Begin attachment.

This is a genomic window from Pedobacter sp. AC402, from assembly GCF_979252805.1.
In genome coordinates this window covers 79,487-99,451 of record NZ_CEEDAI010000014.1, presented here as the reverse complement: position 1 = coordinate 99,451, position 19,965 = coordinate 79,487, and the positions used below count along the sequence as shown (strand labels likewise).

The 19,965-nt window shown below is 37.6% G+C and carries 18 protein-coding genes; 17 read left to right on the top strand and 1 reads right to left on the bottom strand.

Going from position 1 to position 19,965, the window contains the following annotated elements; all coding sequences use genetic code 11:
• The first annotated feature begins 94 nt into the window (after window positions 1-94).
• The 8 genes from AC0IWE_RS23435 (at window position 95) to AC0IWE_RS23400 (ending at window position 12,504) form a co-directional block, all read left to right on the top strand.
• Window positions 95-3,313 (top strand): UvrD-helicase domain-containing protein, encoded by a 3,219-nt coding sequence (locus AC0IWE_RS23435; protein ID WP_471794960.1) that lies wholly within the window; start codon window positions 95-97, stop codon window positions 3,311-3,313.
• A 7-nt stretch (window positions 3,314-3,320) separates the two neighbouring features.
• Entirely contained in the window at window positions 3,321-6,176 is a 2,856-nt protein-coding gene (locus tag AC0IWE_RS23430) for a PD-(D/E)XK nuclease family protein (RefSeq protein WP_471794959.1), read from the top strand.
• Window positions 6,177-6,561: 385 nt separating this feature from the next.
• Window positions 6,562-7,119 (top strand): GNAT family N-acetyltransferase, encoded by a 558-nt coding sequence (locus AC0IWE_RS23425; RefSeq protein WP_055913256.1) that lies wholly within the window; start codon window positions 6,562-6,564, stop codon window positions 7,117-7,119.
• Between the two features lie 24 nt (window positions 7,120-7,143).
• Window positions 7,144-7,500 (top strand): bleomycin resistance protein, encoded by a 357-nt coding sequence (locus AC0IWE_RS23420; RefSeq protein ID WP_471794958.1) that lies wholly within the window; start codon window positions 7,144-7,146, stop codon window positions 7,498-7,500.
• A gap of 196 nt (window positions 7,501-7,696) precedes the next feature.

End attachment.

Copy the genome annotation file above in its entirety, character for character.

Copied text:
This is a genomic window from Pedobacter sp. AC402, from assembly GCF_979252805.1.
In genome coordinates this window covers 79,487-99,451 of record NZ_CEEDAI010000014.1, presented here as the reverse complement: position 1 = coordinate 99,451, position 19,965 = coordinate 79,487, and the positions used below count along the sequence as shown (strand labels likewise).

The 19,965-nt window shown below is 37.6% G+C and carries 18 protein-coding genes; 17 read left to right on the top strand and 1 reads right to left on the bottom strand.

Going from position 1 to position 19,965, the window contains the following annotated elements; all coding sequences use genetic code 11:
• The first annotated feature begins 94 nt into the window (after window positions 1-94).
• The 8 genes from AC0IWE_RS23435 (at window position 95) to AC0IWE_RS23400 (ending at window position 12,504) form a co-directional block, all read left to right on the top strand.
• Window positions 95-3,313 (top strand): UvrD-helicase domain-containing protein, encoded by a 3,219-nt coding sequence (locus AC0IWE_RS23435; protein ID WP_471794960.1) that lies wholly within the window; start codon window positions 95-97, stop codon window positions 3,311-3,313.
• A 7-nt stretch (window positions 3,314-3,320) separates the two neighbouring features.
• Entirely contained in the window at window positions 3,321-6,176 is a 2,856-nt protein-coding gene (locus tag AC0IWE_RS23430) for a PD-(D/E)XK nuclease family protein (RefSeq protein WP_471794959.1), read from the top strand.
• Window positions 6,177-6,561: 385 nt separating this feature from the next.
• Window positions 6,562-7,119 (top strand): GNAT family N-acetyltransferase, encoded by a 558-nt coding sequence (locus AC0IWE_RS23425; RefSeq protein WP_055913256.1) that lies wholly within the window; start codon window positions 6,562-6,564, stop codon window positions 7,117-7,119.
• Between the two features lie 24 nt (window positions 7,120-7,143).
• Window positions 7,144-7,500 (top strand): bleomycin resistance protein, encoded by a 357-nt coding sequence (locus AC0IWE_RS23420; RefSeq protein ID WP_471794958.1) that lies wholly within the window; start codon window positions 7,144-7,146, stop codon window positions 7,498-7,500.
• A gap of 196 nt (window positions 7,501-7,696) precedes the next feature.